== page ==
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For their own good
Fifty years ago, they were screwed-up kids sent to the Florida School for Boys to be straightened out. But now they are screwed-up men, scarred by the whippings they endured. Read the story and see a video and portrait gallery.
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A hero talks of struggles still to come
Morris Dees tells about his storied fights for civil rights.
By STEPHANIE GARRY, Times Staff Writer
Published January 24, 2008
Morris Dees stood before his clients, a frightened group of Vietnamese refugees, at a church in Texas.
It was 1983, and the immigrants of Galveston Bay had outfished the envious Americans, who called on the Ku Klux Klan to intimidate the newcomers.
The Vietnamese community wanted to drop the lawsuit against the Klan for fear of retaliation.
So Dees, founder of the Southern Poverty Law Center, told them a story about one American who risked his life to fight for the rule of law above men.
They might not have known him, Dees said, but his name was Dr. Martin Luther King, Jr. The speech worked. Dees and his Vietnamese clients went on to win.
In a mild Alabama lilt, Dees, 71, told the story at the University of South Florida-St. Petersburg on Wednesday. An audience of about 300 bookended his speech with standing ovations.
Dees and Joe Levin founded the law center as a small firm in Montgomery, Ala., the birthplace of the civil rights movement. Since 1971, the center has won multimillion-dollar cases against hate groups. It also supports programs that teach tolerance.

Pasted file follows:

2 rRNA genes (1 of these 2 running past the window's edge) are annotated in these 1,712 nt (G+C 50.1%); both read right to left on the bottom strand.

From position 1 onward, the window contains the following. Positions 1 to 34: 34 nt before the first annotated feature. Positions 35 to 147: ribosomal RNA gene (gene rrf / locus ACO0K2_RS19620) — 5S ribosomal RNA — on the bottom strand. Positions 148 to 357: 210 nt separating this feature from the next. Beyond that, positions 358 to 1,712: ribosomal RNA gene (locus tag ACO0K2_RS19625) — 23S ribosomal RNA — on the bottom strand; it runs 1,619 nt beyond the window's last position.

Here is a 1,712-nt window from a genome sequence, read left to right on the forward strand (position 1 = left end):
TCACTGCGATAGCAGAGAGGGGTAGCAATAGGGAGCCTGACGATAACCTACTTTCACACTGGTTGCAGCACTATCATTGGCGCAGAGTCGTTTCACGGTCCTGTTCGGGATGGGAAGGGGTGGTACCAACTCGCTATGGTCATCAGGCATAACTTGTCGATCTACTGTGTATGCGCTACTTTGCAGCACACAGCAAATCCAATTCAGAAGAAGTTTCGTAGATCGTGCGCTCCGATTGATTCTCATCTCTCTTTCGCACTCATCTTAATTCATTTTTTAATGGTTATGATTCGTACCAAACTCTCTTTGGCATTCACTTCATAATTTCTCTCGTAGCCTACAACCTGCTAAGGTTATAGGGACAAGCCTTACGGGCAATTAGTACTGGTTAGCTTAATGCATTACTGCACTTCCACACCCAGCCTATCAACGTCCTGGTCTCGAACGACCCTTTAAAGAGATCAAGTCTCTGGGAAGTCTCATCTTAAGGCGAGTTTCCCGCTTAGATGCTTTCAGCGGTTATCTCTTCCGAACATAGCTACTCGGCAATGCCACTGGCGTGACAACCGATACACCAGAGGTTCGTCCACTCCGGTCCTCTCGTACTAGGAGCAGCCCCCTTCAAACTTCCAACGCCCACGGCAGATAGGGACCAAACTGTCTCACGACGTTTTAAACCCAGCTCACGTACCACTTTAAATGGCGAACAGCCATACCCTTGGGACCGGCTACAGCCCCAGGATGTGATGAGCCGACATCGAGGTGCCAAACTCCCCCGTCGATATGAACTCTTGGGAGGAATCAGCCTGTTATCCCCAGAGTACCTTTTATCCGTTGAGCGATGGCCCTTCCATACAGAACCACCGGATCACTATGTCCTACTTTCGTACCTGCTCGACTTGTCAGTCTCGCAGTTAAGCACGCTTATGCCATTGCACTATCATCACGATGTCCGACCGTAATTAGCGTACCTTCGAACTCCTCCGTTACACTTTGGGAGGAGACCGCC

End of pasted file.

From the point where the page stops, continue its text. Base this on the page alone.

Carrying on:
Dees, who grew up on a cotton farm, watched the civil rights movement from the sidelines as a young lawyer, but it left a lasting impression on him.
Now he sees King's vision in broader terms, as a promise of freedom and equality that America still struggles to live up to. People are still oppressed on the basis of economics or sexual orientation, he said.
But Dees believes that if King had survived to see 2008, he would be marching for Latino immigrants, the "sharecroppers of the 21st century."
Waves of xenophobia have passed before, targeting the Vietnamese, Jews or Irish-Catholics, he said.
But just as minds changed after the civil rights movement, Americans will one day see that undocumented migrants deserve equality, too.
"It's an issue that's going to come down on the side of justice and fairness in the end," Dees said, predicting the United States will have a Hispanic president within 100 years.
The speech, the fifth in the Debbie and Brent Sembler Florida Holocaust Museum Lecture Series at the College of Education, ended with a clutch of fans around Dees.
"I just wanted to touch you because you're a hero," one woman said, shaking Dees' hand.